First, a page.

What is the next book that you are working on and when will it be available?
This is the 2nd edition of KEEP FOREVER, and a deeper version than my first that was self-published in Feburuary, 2018. In between then and the re-release in March, 2020, I wrote and published MY NAME IS ROSE, another nostalgic story, about a young girl raised in a commune during the 1970s’. It has become an Amazon #1 Best Seller, as well as a first-place winner in an International Book Competition in 2019. KEEP FOREVER also topped the Amazon Charts soon after the second release, with #1 spots in New Releases, Vietnam War History, 1960s’ History of the US, and 1960s’ American History.
During my first nine weeks of quarantine, I completed the first draft of my third novel, MIRACLE. And yes, another piece of nostalgia, which seems to be what I am drawn to. The story revolves around two young women in the 1950s’. One lives in Southern California and must come to terms with the fact that four unsuccessful pregnancies leaves adoption as the only option for herself and her husband. The inability to qualify with the adoption agency due to their advancing age – almost thirty was old in the 50s’ – steers them towards an alternative solution of adopting a child outside the United States. During this time, the Canadian government created maternity homes for young women who were without a spouse or family assistance. After giving birth, it was understood that they would leave their baby behind for adoption by a suitable couple. The second young lady finds herself in a position that demands she reside in one of these homes for the last part of her pregnancy as she agonizes about the ultimate sacrifice she is being forced to make. Ultimately, these two women are destined to connect, but the ending is not as one might suspect. I hope to have MIRACLE ready for publication by mid-2021.
A harrowing tale of family challenges one women faces traversing the life of her defiant father after her mother’s passing. Embodied with the faith of God the author narrates her perseverance with every roadblock she encounters, which adds up quickly as her patience is tested dealing with a rebellious father. Snapdragon reads as a series of episodic events, each chapter highlighting a situation that would bring anyone to the boiling point of frustration. Woven through each of these trials, the author recounts her involvement with faith. Her Christian beliefs are spun deep into the fabric of this intimate story revolving around confronting all odds to find peace with her father.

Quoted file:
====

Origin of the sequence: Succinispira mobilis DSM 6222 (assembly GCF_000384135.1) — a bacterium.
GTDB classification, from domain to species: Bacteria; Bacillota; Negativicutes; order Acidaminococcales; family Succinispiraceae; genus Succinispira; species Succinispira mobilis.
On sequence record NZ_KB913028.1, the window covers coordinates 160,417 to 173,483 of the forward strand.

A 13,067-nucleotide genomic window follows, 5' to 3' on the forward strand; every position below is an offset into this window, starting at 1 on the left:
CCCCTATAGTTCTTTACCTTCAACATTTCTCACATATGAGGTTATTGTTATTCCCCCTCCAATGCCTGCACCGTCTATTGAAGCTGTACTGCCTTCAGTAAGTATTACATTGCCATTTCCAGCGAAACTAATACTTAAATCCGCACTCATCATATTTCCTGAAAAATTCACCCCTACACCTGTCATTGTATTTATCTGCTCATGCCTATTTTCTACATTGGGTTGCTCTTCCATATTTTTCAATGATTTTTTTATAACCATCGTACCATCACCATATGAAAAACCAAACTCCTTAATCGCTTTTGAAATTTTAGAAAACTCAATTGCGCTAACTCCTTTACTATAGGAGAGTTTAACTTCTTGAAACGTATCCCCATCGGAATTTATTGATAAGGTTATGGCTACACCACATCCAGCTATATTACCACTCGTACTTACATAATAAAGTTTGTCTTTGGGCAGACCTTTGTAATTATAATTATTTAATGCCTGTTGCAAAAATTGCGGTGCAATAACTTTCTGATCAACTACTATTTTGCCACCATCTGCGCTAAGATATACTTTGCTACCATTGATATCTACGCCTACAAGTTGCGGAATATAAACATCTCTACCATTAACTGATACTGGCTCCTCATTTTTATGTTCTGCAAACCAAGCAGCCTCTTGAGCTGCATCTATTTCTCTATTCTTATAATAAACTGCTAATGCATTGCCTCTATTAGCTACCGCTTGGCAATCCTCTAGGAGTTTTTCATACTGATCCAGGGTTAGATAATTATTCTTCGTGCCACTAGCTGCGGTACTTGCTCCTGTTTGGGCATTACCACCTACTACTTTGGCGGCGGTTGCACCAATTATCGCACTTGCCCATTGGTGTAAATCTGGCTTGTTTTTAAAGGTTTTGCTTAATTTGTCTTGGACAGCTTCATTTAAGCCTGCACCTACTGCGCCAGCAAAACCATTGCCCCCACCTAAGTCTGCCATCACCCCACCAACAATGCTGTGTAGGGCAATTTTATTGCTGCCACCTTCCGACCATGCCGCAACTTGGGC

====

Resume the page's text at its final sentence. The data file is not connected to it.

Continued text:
Allison St. James undoubtedly writes with a personal voice, her persistence to become close and receive the love of her father is heartbreaking at times. The seemingly open face view of her struggles with personal relationships, financial setbacks, and physical ailments never once waiver her beliefs. Aside from anyone who is a Christian or feels they have some connection to organized religion might find Allison’s passages depicting her beliefs to be preachy at times. However, her honest expression of the situation will have any reader astonished with her resolution and drive to care for her father.
The author writes with a clear tone that had me flipping through page after page finishing the book in no time. Easy to read and written in the first person the story flowed smoothly through each transition. I was impressed with the heart and emotion that shown through with such simple language. Although a few characters came off written with just a rigid introduction, and I wondered how many times Allison could be “emotionally drained”, the spirit of these relationships fostered a deeper understanding of how convoluted the authors’ life became as the story went on.
Allison’s story is composed of real-life scenarios which don’t always amount to a fairy-tale ending. Instead, despite all the challenges the author faces, Snapdragon portrays a genuine feeling of forgiveness. It reassures the reader that through these constant battles in life doing the right thing might be difficult but the conscious will always remember that decision.
Pages: 238 | ISBN:1449788777
Tags: alibris, Allison St. James, author, author life, authors, barnes and noble, biography, book, book club, book geek, book lover, bookaholic, bookbaby, bookblogger, bookbub, bookhaul, bookhub, bookish, bookreads, books of instagram, booksbooksbooks, bookshelf, bookstagram, bookstagramer, bookwitty, bookworks, bookworm, christian, christianity, daughter, ebook, emotional, faith, family, father, goodreads, ilovebooks, indiebooks, kindle, kobo, life, literature, memoir, nonfiction, nook, novel, parenting, publishing, read, reader, reading, religion, self help, shelfari, smashwords, Snapdragon, Snapdragon: A Father-Daughter Story, spirituality, story, women, writer, writer community, writing
The King of Halloween & Miss Firecracker Queen is a memoir of your life growing up in a family that traveled often and the challenges you faced and lessons you learned. Why was this an important book for you to write?
I wrote this book for my mother- to help her heal after my dad’s death. We had spent almost 20 years dealing with his decline. Thus, it became all we could remember and all my children knew of their grandfather. I thought that if I could write the complete story, it would help all of us remember the good with the bad. Once I got into it, it helped me understand myself more fully, and set me up to live my current life which is wonderful.
This is a ‘daughters tale of family and football’. What were some ideals you wanted to capture in this book?
I want readers to feel the love and complexity of this family. We had/have big love for each other, and had a big love for football. I want readers to know that you can overcome the hang ups from your childhood. I want readers to see that race in the South was more complex than is typically discussed. I want people to know that sports can be a bridge. I want families that are dealing with the cognitive decline of a loved one to know that they can forgive themselves their impatience and frustration with the situation; we are all just doing the best we can with the situation as we understand it in the moment.
The book shows the dedication your father had towards his career and family. What is something that stands out to you to this day about your father?